We have had another month of milestones for Revenue Scotland and, with less than four weeks to go until we begin to administer Scotland’s devolved taxes, we are on track for our launch on 1 April.
The Land and Buildings Transaction Tax (LBTT) roadshows were completed and, in total, more than 600 solicitors, paralegals, and tax professionals attended the seven events we ran across Scotland. This has set the tone for Revenue Scotland’s approach to stakeholder engagement for the future. We valued the opportunity to meet our end-users face-to-face, and took a lot away from the questions asked and comments made. For those who missed the roadshows, or the webinar we ran at the end of February, a video of our Edinburgh event is available on our new YouTube channel. I am very grateful to the video unit at Registers of Scotland for their help with this.
Sign-up for the online portal for the LBTT became available on 16 February through our website, www.revenue.scot, where you will also find guidance for the process of signing up. This portal allows solicitors and other stakeholders to sign up to use the online returns portal from 1 April. At the time of writing, less than two weeks after “go-live”, the reaction to the portal has been overwhelmingly positive, with more than 500 users from more than 130 firms signing up to date.
- For those RoS e-services users with LRA permissions on ARTL, these details can be used to sign up immediately online and receive administrator permissions. These allow users to set up users within their firm, and assign them different permissions.
- For firms or individuals without those permissions on ARTL, there are two other potential routes:
- Companies or individuals registered with Companies House can use their registration number with Companies House to sign up. This process involves an activation code being sent out in the post, and will take up to five working days.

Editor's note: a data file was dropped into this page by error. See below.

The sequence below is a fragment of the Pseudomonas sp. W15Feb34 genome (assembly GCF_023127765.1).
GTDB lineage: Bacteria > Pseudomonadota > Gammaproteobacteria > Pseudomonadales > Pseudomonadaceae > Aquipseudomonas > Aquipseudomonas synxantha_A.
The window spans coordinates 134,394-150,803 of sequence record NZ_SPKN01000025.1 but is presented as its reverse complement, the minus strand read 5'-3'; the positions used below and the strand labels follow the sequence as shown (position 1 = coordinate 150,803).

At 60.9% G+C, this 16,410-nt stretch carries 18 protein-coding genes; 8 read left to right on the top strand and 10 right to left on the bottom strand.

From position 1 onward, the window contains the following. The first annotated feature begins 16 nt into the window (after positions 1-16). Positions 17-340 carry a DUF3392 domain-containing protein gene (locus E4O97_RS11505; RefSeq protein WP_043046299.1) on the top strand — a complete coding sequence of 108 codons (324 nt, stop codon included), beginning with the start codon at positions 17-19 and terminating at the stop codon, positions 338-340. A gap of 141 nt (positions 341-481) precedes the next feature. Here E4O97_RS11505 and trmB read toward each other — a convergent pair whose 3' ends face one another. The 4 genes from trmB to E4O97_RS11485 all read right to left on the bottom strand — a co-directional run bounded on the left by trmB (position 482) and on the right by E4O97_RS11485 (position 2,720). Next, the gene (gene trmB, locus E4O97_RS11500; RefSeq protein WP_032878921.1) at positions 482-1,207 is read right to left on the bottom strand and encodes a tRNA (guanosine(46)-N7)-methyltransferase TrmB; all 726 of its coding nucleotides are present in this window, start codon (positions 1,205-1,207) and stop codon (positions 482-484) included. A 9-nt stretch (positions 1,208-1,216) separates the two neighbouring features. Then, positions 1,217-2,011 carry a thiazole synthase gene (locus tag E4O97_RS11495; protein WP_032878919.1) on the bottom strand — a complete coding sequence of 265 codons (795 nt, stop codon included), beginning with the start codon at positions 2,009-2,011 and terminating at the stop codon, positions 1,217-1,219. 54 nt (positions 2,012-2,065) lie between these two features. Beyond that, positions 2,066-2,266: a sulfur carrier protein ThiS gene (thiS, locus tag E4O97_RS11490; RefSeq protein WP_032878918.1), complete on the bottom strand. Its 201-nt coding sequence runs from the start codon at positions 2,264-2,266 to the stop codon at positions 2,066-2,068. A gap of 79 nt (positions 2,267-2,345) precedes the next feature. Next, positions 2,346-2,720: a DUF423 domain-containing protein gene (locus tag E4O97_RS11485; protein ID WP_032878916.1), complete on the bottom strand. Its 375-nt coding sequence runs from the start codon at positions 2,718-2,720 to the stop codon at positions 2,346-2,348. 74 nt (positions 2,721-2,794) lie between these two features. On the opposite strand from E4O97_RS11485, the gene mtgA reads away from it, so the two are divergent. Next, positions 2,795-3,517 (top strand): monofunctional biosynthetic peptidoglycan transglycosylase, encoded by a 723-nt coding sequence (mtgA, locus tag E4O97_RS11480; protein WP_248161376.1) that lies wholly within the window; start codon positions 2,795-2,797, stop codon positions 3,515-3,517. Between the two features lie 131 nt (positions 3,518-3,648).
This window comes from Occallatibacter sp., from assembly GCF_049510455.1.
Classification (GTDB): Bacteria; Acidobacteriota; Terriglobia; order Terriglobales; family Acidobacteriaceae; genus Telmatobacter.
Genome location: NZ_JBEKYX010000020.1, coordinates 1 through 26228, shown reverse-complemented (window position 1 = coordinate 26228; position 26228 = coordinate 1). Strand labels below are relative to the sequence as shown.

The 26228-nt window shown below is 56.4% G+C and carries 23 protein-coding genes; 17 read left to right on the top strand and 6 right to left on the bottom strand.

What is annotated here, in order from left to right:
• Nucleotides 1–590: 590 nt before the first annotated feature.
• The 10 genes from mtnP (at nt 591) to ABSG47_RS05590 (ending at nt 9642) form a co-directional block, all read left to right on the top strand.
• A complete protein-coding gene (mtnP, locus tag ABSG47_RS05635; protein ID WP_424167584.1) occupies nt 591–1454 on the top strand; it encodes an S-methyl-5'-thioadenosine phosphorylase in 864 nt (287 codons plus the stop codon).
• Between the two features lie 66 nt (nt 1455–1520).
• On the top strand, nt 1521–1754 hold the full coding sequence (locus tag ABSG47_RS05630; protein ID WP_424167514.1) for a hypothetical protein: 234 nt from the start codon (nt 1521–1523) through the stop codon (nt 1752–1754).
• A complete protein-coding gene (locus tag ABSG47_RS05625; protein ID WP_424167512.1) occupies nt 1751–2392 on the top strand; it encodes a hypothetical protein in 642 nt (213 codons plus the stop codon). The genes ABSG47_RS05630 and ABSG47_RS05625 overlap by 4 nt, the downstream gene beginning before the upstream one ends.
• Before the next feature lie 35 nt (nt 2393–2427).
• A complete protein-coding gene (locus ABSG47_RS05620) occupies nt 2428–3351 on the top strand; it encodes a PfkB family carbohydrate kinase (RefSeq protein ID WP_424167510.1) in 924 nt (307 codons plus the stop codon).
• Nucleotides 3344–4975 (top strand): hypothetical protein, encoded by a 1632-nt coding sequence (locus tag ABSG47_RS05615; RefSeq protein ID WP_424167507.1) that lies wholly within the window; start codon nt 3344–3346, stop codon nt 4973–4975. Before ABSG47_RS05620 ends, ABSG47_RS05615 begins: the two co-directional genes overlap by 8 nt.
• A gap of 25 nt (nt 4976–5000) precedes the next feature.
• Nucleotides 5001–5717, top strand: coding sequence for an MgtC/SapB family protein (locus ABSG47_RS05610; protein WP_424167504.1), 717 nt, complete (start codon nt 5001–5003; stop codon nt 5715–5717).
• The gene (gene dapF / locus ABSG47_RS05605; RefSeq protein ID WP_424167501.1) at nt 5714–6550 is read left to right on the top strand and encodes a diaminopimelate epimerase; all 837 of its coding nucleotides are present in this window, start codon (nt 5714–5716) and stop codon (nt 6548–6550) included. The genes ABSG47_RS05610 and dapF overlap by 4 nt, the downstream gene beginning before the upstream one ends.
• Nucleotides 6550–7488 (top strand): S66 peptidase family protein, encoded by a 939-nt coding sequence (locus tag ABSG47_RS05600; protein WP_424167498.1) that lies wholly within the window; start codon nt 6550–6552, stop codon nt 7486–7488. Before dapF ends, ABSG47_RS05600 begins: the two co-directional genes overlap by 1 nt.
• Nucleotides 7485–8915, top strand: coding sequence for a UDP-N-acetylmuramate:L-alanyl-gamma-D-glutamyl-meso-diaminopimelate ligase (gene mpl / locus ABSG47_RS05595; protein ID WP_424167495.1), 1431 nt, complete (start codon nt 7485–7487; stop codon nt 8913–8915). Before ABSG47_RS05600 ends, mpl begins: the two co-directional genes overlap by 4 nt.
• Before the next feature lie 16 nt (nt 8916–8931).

- Unincorporated bodies can also register to use the portal, although due to the need for manual verification processes, up to 10 working days should be allowed to receive an activation code.
I would strongly encourage any firms who plan to be making online LBTT returns from 1 April to ensure they have undertaken the sign-up process to the portal as soon as possible and by 20 March at the latest. Of course, we will be doing everything we can to make sure everyone who signs up for the portal in advance of 1 April is fully set up, but if users need any technical assistance or need an activation code to be sent by post, that may well take several working days. Better to be safe and start the sign-up process as early as you can.
On the same day that the portal opened for sign-up, we published the guidance for LBTT and the Revenue Scotland and Tax Powers Act. Currently available in a downloadable PDF format, the guidance will shortly be web-enabled. It can be found, along with a link to the jointly-written transitional guidance for SDLT/LBTT, at our website, www.revenue.scot
The Guidance was drafted with welcome input from the Law Society of Scotland, ICAS and CIOT, and we are confident therefore that you will find it a useful body of information to assist in completing LBTT returns. If having consulted the guidance you feel you require clarification on certain aspects of its content, do get in touch with us, either by contacting our support desk (0300 0200 310) or by emailing us: LBTT@revenue.scot.